Redlands Coast residents can help others in the community share in the benefits of the Containers for Change refund program through a recycling initiative being trialled in Cleveland.
Container Exchange Points have been installed on selected bins in the Cleveland CBD where residents can deposit their eligible bottles and cans for others to collect and cash in at Containers for Change refund points.
Mayor Karen Williams said Container Exchange (COEX) was trialling the initiative at Cleveland for three months in partnership with Redland City Council.
“Council is proud to be involved in a nationally recognised, not-for-profit scheme that contributes to reducing the number of recyclables being dumped in public spaces or ending up in landfill,” Cr Williams said.
“Residents can participate by dropping their unwanted recyclable containers in any of the 12 marked Container Exchange Points located across the Cleveland CBD and Raby Bay harbour.
“Other members of the public can then collect these items and take them to Containers for Change refund points where they can earn 10 cents for each bottle or can recycled.”
Cr Williams said there was a pressing need to drive down rates of improper recycling in the community.
“Across Queensland, an estimated 150 million recyclable containers are entering the waste system through general waste bins in public spaces,” Cr Williams said.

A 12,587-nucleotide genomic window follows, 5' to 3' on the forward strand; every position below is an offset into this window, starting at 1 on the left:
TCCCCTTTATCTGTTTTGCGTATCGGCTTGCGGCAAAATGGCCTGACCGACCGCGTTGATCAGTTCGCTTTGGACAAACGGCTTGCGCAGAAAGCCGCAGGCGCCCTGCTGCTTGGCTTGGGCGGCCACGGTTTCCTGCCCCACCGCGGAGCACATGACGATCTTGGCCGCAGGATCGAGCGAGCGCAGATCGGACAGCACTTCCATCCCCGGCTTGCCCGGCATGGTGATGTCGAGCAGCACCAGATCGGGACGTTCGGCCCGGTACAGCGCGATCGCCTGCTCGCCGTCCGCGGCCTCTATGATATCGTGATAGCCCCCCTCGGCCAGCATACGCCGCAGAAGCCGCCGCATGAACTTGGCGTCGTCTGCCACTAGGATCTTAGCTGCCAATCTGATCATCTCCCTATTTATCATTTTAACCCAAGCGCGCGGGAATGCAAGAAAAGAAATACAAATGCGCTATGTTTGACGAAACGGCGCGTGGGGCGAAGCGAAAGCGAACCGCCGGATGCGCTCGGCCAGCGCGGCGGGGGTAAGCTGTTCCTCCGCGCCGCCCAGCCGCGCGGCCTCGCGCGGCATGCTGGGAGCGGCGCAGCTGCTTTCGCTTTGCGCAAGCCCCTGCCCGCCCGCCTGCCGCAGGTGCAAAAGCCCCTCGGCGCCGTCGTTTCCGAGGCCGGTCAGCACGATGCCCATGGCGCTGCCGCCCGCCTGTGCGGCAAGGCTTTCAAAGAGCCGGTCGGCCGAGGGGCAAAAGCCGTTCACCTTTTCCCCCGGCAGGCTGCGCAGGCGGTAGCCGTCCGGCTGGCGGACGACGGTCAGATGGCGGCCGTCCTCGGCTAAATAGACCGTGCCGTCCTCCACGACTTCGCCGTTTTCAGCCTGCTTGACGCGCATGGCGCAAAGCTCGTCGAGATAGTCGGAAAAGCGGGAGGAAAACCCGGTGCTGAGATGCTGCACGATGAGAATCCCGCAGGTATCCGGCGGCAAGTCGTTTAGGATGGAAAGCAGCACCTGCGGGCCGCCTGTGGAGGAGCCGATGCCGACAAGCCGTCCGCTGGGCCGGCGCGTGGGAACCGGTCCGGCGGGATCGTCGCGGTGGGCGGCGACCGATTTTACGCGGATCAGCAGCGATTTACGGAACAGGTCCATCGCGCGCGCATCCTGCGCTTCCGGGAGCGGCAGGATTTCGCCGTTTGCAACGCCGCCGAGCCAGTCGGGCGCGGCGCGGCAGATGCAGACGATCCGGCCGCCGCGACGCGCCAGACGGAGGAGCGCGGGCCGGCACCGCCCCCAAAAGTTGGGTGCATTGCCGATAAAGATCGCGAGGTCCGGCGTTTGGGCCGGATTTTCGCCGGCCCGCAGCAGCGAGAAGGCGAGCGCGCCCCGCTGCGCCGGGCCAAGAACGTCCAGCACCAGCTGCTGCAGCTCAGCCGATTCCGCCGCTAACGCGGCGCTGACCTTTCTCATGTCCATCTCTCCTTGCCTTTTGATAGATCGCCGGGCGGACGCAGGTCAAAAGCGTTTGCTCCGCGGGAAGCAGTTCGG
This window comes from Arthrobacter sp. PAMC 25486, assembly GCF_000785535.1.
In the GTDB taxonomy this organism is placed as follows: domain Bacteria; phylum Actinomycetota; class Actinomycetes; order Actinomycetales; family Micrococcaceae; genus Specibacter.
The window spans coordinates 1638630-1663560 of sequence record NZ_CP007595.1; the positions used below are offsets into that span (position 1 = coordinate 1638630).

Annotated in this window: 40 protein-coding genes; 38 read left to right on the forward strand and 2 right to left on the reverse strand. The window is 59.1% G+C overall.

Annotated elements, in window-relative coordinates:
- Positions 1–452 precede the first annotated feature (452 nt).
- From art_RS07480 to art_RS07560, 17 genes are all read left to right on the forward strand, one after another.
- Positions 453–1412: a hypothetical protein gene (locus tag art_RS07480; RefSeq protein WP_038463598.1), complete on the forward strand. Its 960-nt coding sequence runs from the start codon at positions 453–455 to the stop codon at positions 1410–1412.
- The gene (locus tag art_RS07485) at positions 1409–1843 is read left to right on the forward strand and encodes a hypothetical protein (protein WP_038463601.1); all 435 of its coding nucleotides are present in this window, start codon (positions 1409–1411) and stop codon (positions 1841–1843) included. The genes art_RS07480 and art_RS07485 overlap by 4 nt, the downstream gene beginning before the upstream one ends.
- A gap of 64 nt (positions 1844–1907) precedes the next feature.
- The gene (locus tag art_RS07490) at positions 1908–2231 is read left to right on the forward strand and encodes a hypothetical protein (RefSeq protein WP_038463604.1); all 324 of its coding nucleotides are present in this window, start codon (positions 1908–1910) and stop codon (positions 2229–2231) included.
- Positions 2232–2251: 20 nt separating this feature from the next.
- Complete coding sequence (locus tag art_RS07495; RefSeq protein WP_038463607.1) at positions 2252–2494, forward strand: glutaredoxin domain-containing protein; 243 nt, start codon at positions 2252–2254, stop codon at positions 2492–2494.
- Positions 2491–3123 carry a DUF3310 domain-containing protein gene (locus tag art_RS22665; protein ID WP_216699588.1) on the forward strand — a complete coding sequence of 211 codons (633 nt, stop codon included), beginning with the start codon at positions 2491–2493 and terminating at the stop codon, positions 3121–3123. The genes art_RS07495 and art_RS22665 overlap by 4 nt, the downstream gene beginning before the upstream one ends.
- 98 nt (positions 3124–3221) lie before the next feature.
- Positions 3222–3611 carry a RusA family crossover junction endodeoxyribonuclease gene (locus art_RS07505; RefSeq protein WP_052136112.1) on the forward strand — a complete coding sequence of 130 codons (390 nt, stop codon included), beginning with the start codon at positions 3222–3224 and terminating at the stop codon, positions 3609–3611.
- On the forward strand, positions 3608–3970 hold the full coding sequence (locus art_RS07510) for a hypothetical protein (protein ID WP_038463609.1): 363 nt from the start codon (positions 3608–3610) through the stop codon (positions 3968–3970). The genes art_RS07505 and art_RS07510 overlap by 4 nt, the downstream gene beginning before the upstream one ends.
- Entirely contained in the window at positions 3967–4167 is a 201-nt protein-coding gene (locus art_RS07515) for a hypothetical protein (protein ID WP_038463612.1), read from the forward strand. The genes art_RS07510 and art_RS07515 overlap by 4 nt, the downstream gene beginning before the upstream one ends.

“These figures demonstrate the need for councils everywhere to act urgently on waste management and improve education around proper recycling practices.
“Beyond its environmental value, the Container Exchange trial will allow residents to help other members of the Redlands Coast community.
“This is particularly apt around our national holiday when we celebrate the Australian values of giving back and supporting those in need.
“Money earned from containers recycled at refund points can be kept for personal use, such as paying bills, or donated to local charities, schools or community groups.
“Overall, the initiative will contribute to improving the triple bottom line of sustainability, which includes enhancing social, environmental and economic outcomes.”
Container Exchange CEO Natalie Roach said more than 7.5 billion containers had been returned for recycling since Containers for Change began in November 2018.
“Queenslanders have embraced Containers for Change, but we know each year millions of recyclable containers are still going to waste across Queensland,” Ms Roach said.
“Every one of those containers ending up in waste bins not only has an environmental impact but is also millions of dollars worth of 10-cent refunds ending up in landfill.
“A key driver of containers going to landfill is a lack of container collection bins in public spaces, which is why we are so excited to partner with Redland City Council for this initiative.
“We want locals to share in the benefits of Containers for Change and add to the more than $750 million in refunds paid out to individuals, households and community groups since the scheme began.”
Container Exchange Points have been strategically placed in areas of the Cleveland CBD and Raby Bay harbour where there is either high foot traffic or no recycling option to ensure maximum impact during the trial period.
Only items normally eligible for exchange through the Containers for Change program, such as plastic and glass bottles, can be placed in container recycling receptacles.
For more details about the Container Exchange Points, visit the Containers for Change website.